Professional network seeks to help women find jobsThe Asian Development Bank has announced a partnership with a new professional network to promote more female practitioners in South Asia’s energy and power sector.
The Asian Development Bank has announced a partnership with a new professional network to promote more female practitioners in South Asia’s energy and power sector.
The Women in Power Sector Professional Network in South Asia (WePOWER) was launched in Kathmandu on Wednesday and aims to support the participation of women in energy projects and institutions, as well as promote more women in science, technology, engineering, and mathematics, the bank said in a press statement.
The first regional conference of WePOWER opened on Wednesday with 150 attendees, including representatives of energy sector utilities and public agencies involved in projects, technical universities, women engineers and students.
The two-day event is co-hosted by the World Bank Group and the Asian Development Bank (ADB).
“WePOWER is closely aligned with ADB’s broader long-term commitment embodied in its long-term strategy 2030 to remove constraints that women face in finding better jobs,” said ADB Principal Social Development Specialist Francesco Tornieri. “Although this applies to all sectors, we see the energy sector as one of the most challenging.”
Energy access and infrastructure development are critical elements in South Asia’s development. An ADB series of Gender Equality Diagnostic studies on the energy industry in South Asian countries found that women’s skills and perspectives account for a small part of job and decision-making by energy sector agencies. Gender diversity in technical and senior managerial positions is also visibly lacking.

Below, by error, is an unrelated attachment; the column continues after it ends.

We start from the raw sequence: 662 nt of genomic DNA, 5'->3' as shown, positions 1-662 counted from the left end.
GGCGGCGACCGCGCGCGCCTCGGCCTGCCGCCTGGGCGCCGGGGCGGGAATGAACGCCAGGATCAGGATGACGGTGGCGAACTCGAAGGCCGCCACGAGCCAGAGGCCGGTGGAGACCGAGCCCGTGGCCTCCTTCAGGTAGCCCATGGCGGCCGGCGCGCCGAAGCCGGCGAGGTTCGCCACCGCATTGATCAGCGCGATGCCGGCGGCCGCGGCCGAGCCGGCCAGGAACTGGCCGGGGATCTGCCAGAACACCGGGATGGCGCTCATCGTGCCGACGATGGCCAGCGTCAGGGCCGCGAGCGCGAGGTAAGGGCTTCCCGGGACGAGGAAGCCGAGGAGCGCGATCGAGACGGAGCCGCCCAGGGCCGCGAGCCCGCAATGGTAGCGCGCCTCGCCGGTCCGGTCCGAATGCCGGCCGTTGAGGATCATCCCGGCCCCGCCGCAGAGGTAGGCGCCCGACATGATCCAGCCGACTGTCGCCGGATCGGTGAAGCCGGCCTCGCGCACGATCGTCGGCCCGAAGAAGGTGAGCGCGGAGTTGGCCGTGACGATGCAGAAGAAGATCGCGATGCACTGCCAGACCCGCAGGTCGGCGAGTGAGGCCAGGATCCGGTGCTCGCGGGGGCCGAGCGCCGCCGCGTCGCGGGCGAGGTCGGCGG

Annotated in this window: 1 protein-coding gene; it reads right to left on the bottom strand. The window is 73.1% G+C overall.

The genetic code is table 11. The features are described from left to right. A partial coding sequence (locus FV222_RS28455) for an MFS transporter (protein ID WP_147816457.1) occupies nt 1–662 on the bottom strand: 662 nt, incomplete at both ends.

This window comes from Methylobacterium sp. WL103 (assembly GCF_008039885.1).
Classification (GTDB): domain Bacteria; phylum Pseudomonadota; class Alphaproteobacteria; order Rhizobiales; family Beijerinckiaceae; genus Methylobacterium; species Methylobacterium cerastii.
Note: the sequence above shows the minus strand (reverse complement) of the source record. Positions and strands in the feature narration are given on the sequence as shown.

Moreover, an assessment conducted by the World Bank in eight South Asian countries found very low female enrolment rates in engineering programmes (ranging from 0.5 percent to 31 percent), low female staff representation in utilities (2 percent to 17 percent), and an even lower percentage of women in technical roles in utilities (0.5 percent to 6 percent).
The studies identified the need for role models and family support, absence of basic facilities and transport, and presence of various forms of discrimination and harassment, the ABD said.
WePOWER is envisaged to become a vibrant and self-sustaining professional network backed by strategic partners that can provide technical and financial support. Its work programme will focus on five strategic areas—education, recruitment, development, retention, and policy and analysis. “WePOWER will provide capacity building support, networking, and mentorship for women engineers for career advancement, research to reform policies and practices, exposure to technology, recruiting opportunities, and access to information and conferences,” it said.
The World Bank Group has agreed to host the WePOWER Secretariat for an initial four years. A second Steering Committee meeting is slated to be held at the ADB headquarters in November.